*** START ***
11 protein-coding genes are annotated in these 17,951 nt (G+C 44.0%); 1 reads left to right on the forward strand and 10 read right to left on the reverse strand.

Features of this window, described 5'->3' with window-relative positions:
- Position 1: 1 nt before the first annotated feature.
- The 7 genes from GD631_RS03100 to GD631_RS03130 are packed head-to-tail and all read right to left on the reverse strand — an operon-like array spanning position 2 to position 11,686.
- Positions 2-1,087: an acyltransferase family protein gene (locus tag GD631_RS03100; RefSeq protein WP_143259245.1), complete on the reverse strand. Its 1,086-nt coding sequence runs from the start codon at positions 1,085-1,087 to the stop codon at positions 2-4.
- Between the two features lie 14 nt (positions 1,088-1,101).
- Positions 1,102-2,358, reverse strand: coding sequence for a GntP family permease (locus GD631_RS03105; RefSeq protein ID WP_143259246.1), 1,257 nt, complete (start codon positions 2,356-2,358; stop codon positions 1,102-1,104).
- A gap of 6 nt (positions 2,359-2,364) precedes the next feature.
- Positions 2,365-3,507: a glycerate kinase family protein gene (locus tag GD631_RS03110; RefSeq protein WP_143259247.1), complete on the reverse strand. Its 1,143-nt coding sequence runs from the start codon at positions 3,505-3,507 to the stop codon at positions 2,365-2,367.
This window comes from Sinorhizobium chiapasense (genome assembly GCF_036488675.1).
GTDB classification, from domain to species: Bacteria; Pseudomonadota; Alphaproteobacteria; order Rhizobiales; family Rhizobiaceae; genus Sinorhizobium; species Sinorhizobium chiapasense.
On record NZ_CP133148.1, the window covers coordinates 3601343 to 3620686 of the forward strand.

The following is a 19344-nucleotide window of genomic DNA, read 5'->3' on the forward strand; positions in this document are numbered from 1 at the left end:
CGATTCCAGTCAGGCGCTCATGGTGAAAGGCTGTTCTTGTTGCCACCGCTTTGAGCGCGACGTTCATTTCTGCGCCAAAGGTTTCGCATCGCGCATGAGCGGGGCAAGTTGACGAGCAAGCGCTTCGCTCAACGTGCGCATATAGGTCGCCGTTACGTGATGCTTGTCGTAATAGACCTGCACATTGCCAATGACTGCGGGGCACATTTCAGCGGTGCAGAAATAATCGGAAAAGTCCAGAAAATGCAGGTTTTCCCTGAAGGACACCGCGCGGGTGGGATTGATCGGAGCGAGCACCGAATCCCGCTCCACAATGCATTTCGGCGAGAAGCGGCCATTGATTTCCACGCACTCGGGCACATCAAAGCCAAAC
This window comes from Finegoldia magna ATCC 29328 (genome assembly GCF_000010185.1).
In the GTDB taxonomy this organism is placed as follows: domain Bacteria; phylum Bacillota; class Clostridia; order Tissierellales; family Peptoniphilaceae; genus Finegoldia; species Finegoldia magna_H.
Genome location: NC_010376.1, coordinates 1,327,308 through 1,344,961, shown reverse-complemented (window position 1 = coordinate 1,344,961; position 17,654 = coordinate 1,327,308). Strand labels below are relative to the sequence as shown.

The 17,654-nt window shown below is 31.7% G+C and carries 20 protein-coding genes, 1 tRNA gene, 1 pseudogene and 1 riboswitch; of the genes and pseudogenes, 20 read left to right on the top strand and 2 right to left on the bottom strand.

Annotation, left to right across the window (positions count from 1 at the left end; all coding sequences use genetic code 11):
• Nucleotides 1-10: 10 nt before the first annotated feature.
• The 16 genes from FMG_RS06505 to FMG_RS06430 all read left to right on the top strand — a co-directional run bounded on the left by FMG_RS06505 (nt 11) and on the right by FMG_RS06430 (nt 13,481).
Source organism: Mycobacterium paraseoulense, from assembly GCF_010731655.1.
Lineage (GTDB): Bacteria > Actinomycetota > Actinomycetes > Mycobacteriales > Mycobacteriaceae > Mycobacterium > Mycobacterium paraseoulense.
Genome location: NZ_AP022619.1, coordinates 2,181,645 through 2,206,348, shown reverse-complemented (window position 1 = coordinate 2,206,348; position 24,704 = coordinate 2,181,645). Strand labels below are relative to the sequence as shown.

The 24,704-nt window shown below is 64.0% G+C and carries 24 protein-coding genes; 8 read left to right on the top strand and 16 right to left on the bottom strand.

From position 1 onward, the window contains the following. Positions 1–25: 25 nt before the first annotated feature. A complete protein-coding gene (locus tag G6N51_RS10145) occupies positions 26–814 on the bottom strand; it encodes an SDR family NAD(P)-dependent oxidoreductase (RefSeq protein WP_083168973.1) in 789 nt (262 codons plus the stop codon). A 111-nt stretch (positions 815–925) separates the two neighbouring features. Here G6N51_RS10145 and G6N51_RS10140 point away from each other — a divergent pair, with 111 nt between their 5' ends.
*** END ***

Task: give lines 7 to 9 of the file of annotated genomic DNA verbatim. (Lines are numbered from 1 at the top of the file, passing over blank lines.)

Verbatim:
- Positions 1,102-2,358, reverse strand: coding sequence for a GntP family permease (locus GD631_RS03105; RefSeq protein ID WP_143259246.1), 1,257 nt, complete (start codon positions 2,356-2,358; stop codon positions 1,102-1,104).
- A gap of 6 nt (positions 2,359-2,364) precedes the next feature.
- Positions 2,365-3,507: a glycerate kinase family protein gene (locus tag GD631_RS03110; RefSeq protein WP_143259247.1), complete on the reverse strand. Its 1,143-nt coding sequence runs from the start codon at positions 3,505-3,507 to the stop codon at positions 2,365-2,367.